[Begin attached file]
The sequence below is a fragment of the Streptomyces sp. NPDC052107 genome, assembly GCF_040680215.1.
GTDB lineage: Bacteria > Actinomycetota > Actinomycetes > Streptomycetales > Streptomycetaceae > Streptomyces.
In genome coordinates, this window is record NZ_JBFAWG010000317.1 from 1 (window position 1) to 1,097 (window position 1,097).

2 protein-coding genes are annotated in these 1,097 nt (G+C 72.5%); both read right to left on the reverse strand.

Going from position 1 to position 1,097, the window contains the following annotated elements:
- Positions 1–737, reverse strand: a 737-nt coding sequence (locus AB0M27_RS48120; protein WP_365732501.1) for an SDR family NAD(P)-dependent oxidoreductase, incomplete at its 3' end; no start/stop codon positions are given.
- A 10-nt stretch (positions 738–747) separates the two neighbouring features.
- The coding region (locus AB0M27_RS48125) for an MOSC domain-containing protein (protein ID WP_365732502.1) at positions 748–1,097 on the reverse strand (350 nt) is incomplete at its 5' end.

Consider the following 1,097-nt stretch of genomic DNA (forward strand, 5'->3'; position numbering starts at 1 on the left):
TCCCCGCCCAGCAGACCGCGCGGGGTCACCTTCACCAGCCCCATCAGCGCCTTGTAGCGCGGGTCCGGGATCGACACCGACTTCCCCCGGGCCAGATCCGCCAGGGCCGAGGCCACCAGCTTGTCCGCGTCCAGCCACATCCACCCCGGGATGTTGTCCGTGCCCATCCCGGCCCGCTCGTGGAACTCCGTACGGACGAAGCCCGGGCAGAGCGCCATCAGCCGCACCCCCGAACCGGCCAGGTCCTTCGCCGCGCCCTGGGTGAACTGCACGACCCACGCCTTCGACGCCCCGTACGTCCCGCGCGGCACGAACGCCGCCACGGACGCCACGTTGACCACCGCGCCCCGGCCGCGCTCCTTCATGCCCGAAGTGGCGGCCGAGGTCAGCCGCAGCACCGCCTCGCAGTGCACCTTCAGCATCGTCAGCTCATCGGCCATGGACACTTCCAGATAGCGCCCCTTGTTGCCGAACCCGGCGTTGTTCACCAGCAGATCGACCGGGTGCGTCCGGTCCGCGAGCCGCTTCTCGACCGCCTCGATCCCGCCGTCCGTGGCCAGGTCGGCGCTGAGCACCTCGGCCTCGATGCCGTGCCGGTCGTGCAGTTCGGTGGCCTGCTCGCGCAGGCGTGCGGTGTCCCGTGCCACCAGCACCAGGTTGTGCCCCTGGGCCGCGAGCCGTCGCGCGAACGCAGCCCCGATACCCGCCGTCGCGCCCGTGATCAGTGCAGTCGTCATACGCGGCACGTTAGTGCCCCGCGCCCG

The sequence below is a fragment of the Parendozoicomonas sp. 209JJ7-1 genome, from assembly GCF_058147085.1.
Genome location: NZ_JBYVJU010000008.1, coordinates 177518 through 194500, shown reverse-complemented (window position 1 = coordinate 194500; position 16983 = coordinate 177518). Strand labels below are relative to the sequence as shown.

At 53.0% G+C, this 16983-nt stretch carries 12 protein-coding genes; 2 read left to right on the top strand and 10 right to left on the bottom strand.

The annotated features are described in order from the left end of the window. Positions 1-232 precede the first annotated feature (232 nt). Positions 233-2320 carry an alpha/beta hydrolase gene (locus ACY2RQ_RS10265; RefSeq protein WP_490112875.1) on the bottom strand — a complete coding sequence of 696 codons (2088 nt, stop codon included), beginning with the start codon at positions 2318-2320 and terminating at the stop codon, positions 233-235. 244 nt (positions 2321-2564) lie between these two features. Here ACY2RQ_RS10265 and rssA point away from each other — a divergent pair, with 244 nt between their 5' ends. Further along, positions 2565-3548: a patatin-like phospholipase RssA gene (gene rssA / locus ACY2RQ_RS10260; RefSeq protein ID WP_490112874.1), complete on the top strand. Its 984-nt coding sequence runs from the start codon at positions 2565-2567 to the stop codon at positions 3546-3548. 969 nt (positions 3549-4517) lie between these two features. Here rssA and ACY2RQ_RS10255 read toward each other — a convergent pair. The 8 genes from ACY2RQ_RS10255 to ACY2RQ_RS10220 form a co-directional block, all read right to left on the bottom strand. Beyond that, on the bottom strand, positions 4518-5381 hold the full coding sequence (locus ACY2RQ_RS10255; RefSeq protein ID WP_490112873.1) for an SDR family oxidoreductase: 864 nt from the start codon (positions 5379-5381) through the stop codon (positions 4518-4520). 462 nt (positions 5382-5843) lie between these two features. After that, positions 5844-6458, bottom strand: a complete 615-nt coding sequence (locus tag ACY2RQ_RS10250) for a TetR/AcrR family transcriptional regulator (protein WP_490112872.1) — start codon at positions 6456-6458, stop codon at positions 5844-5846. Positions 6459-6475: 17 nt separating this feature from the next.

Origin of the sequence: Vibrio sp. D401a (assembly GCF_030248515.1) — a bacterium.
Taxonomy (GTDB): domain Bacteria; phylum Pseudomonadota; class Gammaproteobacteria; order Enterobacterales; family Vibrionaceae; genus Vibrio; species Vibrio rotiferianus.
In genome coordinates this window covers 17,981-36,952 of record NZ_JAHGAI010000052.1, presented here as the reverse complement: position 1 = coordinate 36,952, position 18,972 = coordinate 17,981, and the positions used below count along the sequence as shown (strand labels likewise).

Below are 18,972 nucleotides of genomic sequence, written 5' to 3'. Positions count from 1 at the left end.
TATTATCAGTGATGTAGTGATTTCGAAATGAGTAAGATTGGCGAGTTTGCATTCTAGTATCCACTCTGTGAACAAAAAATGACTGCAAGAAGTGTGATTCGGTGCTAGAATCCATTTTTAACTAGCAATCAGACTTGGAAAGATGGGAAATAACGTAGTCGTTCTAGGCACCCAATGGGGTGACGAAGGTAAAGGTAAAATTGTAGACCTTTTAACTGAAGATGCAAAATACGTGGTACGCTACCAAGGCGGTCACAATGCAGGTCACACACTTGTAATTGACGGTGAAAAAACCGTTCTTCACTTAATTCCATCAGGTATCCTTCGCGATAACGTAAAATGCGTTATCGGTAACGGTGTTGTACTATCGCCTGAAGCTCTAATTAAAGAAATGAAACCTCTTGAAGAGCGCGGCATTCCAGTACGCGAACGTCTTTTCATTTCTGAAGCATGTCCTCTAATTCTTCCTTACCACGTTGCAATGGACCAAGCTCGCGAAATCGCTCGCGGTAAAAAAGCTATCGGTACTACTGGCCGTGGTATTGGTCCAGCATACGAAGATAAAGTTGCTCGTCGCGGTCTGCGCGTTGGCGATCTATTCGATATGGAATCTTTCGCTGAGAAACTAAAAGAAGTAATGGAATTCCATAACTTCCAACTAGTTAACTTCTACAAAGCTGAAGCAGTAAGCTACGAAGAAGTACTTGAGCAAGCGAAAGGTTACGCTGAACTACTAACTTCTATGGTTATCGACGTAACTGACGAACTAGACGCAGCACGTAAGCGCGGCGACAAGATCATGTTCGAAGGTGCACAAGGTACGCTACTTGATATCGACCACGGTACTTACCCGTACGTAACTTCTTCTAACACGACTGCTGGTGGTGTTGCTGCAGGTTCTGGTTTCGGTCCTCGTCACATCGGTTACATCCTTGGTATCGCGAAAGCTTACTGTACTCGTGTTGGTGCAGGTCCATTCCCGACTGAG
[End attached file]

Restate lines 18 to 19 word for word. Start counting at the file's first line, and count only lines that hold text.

Below are 18,972 nucleotides of genomic sequence, written 5' to 3'. Positions count from 1 at the left end.
TATTATCAGTGATGTAGTGATTTCGAAATGAGTAAGATTGGCGAGTTTGCATTCTAGTATCCACTCTGTGAACAAAAAATGACTGCAAGAAGTGTGATTCGGTGCTAGAATCCATTTTTAACTAGCAATCAGACTTGGAAAGATGGGAAATAACGTAGTCGTTCTAGGCACCCAATGGGGTGACGAAGGTAAAGGTAAAATTGTAGACCTTTTAACTGAAGATGCAAAATACGTGGTACGCTACCAAGGCGGTCACAATGCAGGTCACACACTTGTAATTGACGGTGAAAAAACCGTTCTTCACTTAATTCCATCAGGTATCCTTCGCGATAACGTAAAATGCGTTATCGGTAACGGTGTTGTACTATCGCCTGAAGCTCTAATTAAAGAAATGAAACCTCTTGAAGAGCGCGGCATTCCAGTACGCGAACGTCTTTTCATTTCTGAAGCATGTCCTCTAATTCTTCCTTACCACGTTGCAATGGACCAAGCTCGCGAAATCGCTCGCGGTAAAAAAGCTATCGGTACTACTGGCCGTGGTATTGGTCCAGCATACGAAGATAAAGTTGCTCGTCGCGGTCTGCGCGTTGGCGATCTATTCGATATGGAATCTTTCGCTGAGAAACTAAAAGAAGTAATGGAATTCCATAACTTCCAACTAGTTAACTTCTACAAAGCTGAAGCAGTAAGCTACGAAGAAGTACTTGAGCAAGCGAAAGGTTACGCTGAACTACTAACTTCTATGGTTATCGACGTAACTGACGAACTAGACGCAGCACGTAAGCGCGGCGACAAGATCATGTTCGAAGGTGCACAAGGTACGCTACTTGATATCGACCACGGTACTTACCCGTACGTAACTTCTTCTAACACGACTGCTGGTGGTGTTGCTGCAGGTTCTGGTTTCGGTCCTCGTCACATCGGTTACATCCTTGGTATCGCGAAAGCTTACTGTACTCGTGTTGGTGCAGGTCCATTCCCGACTGAG